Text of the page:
Kentaro Miura, the author of Berserk, passed away yesterday, spurring discourse on how much he overworked himself, and how overworking really will kill you in the long run.
There has been some commentary along the lines of “I would sacrifice my health just to have my work be seen by others!”
There was a similar commentary I happened upon recently as well, in which a reminder was given, targeted at artists, to watermark images to prevent theft. The comments section was sprinkled with this: “If my artwork was stolen, I would be honoured. It would mean at least someone would’ve actually seen it, and liked it enough to steal it.”
I felt it… and on some level, I related. The pained longing to have your work seen by anyone – anyone at all! – drives people to say this. How empty social media is, posting work to be consumed and for it to disappear into a void.
Yes, what an amazing feeling! To make that thing you worked hard on, only for it to be crushed by algorithms and apathy, what a ride!
I’ve mentioned similar things in the past. To follow trends just to have even a glimmer of chance to grow, to devalue myself just to have someone commission me, to pretend I enjoyed things just so someone – anyone – would notice me. Around 2014-2015, all I did was draw shitty fanart, because I was desperate for clout, for someone to notice me, please notice me, anyone at all, please look at me, please.
What did it get me? Fucking nothing. All I did was hop around to various fandoms and just draw whatever popular crap was there and move on. What was the point? I keep getting told that I need to draw fanart to grow my audience. Yeah, I agree, but I don’t like fanart, I’m not dedicated to it, so it’s just going to be a repeat of whatever the fuck I was doing in 2015: a complete waste of time. I’m not here to draw fanart, I’m here to draw shit I like.
My own obscurity weighs heavily upon me as a freelancer, because I need audience to buy my art, and no audience = no customers = no munny. I likely wouldn’t care as much if it was just me working your average day job and drawing here and there, but the reality is my lack of being able to cultivate a following has been my bane for years as I watch other artists with small businesses spring up into success like lovely little flowers.
Why? What am I doing wrong? I keep telling myself, “oh, well, it’s because I’m not good enough,” but when will I be good enough?
What’s “good enough?” I’m clearly not good enough for the masses – so I must work harder!
“If I work harder, I’ll surely be noticed, I’m just not working hard enough!”
…When is my work enough?
Is it ever enough?
I found myself asking this as I ended my work today. I just finished sewing up commissions and I was exhausted. That was pretty much the only thing I had done today, and I felt miserable, like I had wasted the entire day.
I treated myself to playing a game – I hadn’t played a video game in months now. Because I’ve always been too busy. I’ve always had things to do. I made a note to stop after a certain hour so I could get back to work.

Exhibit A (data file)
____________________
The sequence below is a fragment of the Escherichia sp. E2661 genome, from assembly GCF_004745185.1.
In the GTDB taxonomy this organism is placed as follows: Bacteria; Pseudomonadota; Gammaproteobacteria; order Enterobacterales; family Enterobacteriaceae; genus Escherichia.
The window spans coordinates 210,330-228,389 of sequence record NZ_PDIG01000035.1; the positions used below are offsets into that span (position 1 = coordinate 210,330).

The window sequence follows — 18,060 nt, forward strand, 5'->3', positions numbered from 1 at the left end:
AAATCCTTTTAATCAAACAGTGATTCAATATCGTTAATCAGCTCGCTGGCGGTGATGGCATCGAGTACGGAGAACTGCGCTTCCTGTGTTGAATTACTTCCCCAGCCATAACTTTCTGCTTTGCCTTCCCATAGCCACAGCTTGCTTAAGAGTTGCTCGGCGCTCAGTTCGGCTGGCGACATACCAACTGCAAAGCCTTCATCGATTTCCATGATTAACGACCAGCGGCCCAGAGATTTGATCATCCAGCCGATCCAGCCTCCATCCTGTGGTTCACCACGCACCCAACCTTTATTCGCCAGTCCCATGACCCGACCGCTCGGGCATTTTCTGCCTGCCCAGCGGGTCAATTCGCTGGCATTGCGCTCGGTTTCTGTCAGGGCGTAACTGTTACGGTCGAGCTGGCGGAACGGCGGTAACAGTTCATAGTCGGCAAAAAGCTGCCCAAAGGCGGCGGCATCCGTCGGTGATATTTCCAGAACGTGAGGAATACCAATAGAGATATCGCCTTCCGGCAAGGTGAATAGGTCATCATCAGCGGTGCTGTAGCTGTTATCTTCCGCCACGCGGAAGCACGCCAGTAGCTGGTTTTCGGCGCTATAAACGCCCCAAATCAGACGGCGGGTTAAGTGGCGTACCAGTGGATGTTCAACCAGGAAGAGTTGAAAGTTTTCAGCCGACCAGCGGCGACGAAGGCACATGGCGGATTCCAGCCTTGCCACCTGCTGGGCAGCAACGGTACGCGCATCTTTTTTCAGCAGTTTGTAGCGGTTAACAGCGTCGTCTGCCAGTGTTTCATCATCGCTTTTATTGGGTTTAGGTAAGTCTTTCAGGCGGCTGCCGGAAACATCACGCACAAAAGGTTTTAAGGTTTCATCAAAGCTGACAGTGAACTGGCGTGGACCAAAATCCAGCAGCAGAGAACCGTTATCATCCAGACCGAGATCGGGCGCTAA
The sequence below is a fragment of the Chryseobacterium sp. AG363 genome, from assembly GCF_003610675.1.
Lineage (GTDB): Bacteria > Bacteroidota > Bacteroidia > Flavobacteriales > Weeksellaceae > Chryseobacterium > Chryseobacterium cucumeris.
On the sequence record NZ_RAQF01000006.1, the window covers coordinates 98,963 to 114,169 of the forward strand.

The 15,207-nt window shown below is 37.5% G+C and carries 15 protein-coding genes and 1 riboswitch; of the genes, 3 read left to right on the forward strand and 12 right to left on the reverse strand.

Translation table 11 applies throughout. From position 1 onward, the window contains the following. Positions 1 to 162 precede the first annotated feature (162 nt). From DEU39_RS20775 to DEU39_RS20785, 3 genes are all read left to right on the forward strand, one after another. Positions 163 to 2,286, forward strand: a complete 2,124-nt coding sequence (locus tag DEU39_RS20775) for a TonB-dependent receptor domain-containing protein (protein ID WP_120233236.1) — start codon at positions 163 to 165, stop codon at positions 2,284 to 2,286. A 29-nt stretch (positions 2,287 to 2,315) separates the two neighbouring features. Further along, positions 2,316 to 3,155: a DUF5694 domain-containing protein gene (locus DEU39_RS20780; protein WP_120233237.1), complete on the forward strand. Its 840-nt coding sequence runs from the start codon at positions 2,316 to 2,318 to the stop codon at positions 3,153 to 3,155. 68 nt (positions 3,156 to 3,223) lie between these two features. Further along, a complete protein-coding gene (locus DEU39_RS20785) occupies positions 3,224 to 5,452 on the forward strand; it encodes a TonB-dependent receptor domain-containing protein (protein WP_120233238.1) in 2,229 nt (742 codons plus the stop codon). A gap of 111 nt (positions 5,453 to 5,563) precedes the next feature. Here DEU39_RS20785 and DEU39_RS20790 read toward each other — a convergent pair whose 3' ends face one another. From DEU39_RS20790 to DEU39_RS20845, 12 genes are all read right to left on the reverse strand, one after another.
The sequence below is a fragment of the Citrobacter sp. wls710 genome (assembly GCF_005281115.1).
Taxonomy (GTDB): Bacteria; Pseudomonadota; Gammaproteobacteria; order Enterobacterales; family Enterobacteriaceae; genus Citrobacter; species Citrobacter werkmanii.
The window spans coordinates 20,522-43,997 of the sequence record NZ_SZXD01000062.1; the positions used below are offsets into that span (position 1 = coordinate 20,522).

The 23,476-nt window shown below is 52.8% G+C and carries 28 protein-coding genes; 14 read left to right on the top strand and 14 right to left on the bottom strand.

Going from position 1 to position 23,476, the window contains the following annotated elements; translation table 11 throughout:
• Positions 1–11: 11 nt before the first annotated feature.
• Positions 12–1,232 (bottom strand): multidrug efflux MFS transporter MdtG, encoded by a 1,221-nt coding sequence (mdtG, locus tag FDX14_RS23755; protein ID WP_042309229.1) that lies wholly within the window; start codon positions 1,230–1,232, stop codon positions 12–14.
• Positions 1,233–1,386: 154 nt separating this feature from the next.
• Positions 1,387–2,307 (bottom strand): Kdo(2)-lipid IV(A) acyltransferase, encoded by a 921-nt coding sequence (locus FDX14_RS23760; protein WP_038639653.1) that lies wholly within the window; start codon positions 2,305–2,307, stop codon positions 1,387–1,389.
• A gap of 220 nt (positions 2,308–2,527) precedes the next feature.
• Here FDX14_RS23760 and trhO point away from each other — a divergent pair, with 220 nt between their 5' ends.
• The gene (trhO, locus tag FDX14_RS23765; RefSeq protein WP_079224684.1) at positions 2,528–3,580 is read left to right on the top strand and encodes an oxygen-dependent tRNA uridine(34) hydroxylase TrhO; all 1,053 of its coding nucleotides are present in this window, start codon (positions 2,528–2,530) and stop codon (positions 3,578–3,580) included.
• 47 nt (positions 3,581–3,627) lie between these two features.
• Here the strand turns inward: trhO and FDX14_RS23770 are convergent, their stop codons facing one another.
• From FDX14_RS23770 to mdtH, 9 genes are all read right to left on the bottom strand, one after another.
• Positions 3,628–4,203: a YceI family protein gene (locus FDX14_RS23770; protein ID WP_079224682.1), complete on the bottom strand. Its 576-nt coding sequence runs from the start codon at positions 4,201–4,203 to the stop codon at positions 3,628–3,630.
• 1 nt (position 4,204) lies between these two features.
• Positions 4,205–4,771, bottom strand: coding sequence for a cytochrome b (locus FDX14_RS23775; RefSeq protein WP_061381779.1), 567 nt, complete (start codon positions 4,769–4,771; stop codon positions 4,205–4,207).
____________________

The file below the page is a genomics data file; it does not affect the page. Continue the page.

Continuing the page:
But my own lethargy washed over me. My brain was fried. There was no way I could work in this state, no, not at all. A numbing sensation washed over me, I felt unable to care about anything. I still tried to work though. And I failed. So I begrudgingly allowed myself to stop working for the rest of the night.
It was the first time I actually made time for myself in a long, long time.
How many days has it been like this? How many months? How many months have I gone, agonizing in work, having no time for myself, no time to relax, no breaks at all! All I do is work, in a perpetual haze, in a perpetual state of exhaustion and emptiness! Because surely, if I keep working, I’ll be noticed, right?!
If I sacrifice my health, I’ll surely be noticed, right?!
Listen to yourself! It’s foolish. Look at how much you are suffering! And for what? To continue being in obscurity. It’s not worth it, by any measure! Whether you sacrifice yourself or not, you will always be nobody. Why take a double loss then?
You have worked, and worked, and worked, and worked, and worked, and worked, and worked, and worked, and worked, and worked, and worked, and worked, and worked, and worked, and worked, and worked, and worked, and worked, and worked, and worked, and worked…
Well? Where is your reward? That “big following” you wanted? Oh, that’s right, because that stupid platitude you’ve been chasing the carrot for is complete bullshit.
It’s not worth it.
Existing is so tiring.
So many times… no, at least a couple times a week, I find myself going, “just delete it all. Delete your accounts, your comics, everything! Just get rid of it. Your store? You only make sales at conventions, just toss it, it’s a waste of money. Patreon? That’s only for good artists lol, delete it. What? Commissions? Shit, dude, who wants to actually pay for your shitty-ass art that you can’t even collect followers for? Just delete it all, you smooth-brained idiot!”
If I did, I would probably much happier, wouldn’t I? But I sure do like chasing that fucking carrot. What is it about that carrot that’s so appealing?
I know that the distance to the carrot will just keep increasing. The ever-moving goalpost. But why do I keep falling for it?